Predicting postop opioid useAug. 24, 2023, 2:10 PM
by Paul Govern
Self-reported preoperative patient characteristics can with high accuracy predict daily opioid use at six months after surgery.
That’s according to new research reported in The Clinical Journal of Pain by Daniel Larach, MD, MSTR, Stephen Bruehl, PhD, both in the Department of Anesthesiology at Vanderbilt University Medical Center, and colleagues. The report, involving 108 total knee replacement patients, is based on a secondary analysis of a prospective observational study.
The team tested individual factors and models of varying complexity for predictive power at six weeks and six months following surgery. Going beyond what is routinely gathered from preoperative patients, the characteristics at issue include a range of pain, psychosocial and opioid-related factors.
The area under the receiver operating characteristic curve, or AUC, gauges a predictive model’s overall clinical usefulness and can be interpreted as measuring accuracy in ranking patients according to risk. With 90% or greater considered outstanding, the team’s combined model had an AUC of 97% (for daily opioid use at six months), suggesting opportunities for development of electronic risk-stratification algorithms.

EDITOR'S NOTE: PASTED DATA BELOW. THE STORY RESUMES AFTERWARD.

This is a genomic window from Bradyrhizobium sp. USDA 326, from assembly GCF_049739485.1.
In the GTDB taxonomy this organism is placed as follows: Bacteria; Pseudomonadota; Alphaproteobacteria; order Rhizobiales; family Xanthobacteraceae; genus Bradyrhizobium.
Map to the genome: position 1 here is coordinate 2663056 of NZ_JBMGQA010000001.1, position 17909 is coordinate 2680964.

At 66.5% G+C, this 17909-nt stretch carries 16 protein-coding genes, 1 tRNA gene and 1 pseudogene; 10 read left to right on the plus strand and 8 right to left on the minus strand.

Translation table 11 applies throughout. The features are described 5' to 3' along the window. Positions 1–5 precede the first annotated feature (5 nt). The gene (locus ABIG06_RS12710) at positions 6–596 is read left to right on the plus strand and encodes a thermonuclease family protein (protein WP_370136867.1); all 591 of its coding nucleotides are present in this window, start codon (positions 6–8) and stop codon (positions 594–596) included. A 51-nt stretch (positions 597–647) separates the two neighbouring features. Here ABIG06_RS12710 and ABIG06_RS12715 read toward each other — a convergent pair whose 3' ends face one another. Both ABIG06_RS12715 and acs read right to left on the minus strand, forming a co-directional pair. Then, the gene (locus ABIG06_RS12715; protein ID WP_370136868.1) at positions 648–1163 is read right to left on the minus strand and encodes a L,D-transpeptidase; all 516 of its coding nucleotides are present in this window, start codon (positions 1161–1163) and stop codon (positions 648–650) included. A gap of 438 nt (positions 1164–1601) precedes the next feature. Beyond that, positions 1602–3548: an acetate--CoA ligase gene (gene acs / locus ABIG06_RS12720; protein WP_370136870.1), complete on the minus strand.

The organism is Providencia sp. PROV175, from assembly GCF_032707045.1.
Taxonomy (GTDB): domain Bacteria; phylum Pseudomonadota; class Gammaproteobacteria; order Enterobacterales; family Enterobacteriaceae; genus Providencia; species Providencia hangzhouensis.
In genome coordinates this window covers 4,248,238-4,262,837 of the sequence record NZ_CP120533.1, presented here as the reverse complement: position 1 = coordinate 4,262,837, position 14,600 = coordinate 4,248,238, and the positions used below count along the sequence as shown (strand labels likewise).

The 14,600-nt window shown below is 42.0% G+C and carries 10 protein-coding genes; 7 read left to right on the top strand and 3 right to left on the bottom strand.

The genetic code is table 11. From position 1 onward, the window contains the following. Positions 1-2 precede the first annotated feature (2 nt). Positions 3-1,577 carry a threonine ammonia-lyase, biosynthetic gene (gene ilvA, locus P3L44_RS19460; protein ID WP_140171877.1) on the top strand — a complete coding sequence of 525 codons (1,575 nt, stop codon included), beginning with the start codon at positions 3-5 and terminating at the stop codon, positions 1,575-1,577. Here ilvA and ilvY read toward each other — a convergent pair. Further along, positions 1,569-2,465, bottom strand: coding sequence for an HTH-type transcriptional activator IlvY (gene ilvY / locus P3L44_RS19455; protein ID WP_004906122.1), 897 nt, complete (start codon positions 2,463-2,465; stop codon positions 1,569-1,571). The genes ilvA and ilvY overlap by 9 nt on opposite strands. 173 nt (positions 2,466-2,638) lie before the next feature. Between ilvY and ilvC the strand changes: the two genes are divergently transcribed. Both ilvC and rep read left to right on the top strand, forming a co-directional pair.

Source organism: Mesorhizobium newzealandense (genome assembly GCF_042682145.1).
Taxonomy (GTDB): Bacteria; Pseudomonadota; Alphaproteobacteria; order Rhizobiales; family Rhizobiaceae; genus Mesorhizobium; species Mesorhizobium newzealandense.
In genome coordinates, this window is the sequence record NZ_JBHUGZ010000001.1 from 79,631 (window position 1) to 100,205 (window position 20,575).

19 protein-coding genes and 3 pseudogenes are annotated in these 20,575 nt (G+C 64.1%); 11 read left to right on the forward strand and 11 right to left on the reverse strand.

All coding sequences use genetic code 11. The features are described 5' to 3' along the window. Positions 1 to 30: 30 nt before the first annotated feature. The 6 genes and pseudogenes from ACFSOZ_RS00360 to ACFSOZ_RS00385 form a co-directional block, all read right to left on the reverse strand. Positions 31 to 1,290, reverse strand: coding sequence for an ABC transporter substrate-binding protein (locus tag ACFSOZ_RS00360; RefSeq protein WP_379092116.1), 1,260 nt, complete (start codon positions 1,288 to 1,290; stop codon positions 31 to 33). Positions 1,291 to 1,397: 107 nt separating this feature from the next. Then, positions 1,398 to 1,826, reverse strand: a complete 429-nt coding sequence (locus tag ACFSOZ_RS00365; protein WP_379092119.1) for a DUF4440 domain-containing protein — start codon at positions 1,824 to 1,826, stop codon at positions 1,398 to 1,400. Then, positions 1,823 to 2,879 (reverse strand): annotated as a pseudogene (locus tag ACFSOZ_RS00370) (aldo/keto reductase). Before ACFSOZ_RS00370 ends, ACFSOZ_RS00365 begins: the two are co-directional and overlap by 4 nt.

Others on the study include Miklos Kertai, MD, PhD, Frederic Billings IV, MD, MSCI, Sara Anderson, BA, Gregory Polkowski, MD, MSCR, Andrew Shinar, MD, Ginger Milne, PhD, and Puneet Mishra, MD. The National Institutes of Health supported the research (grant DA050334).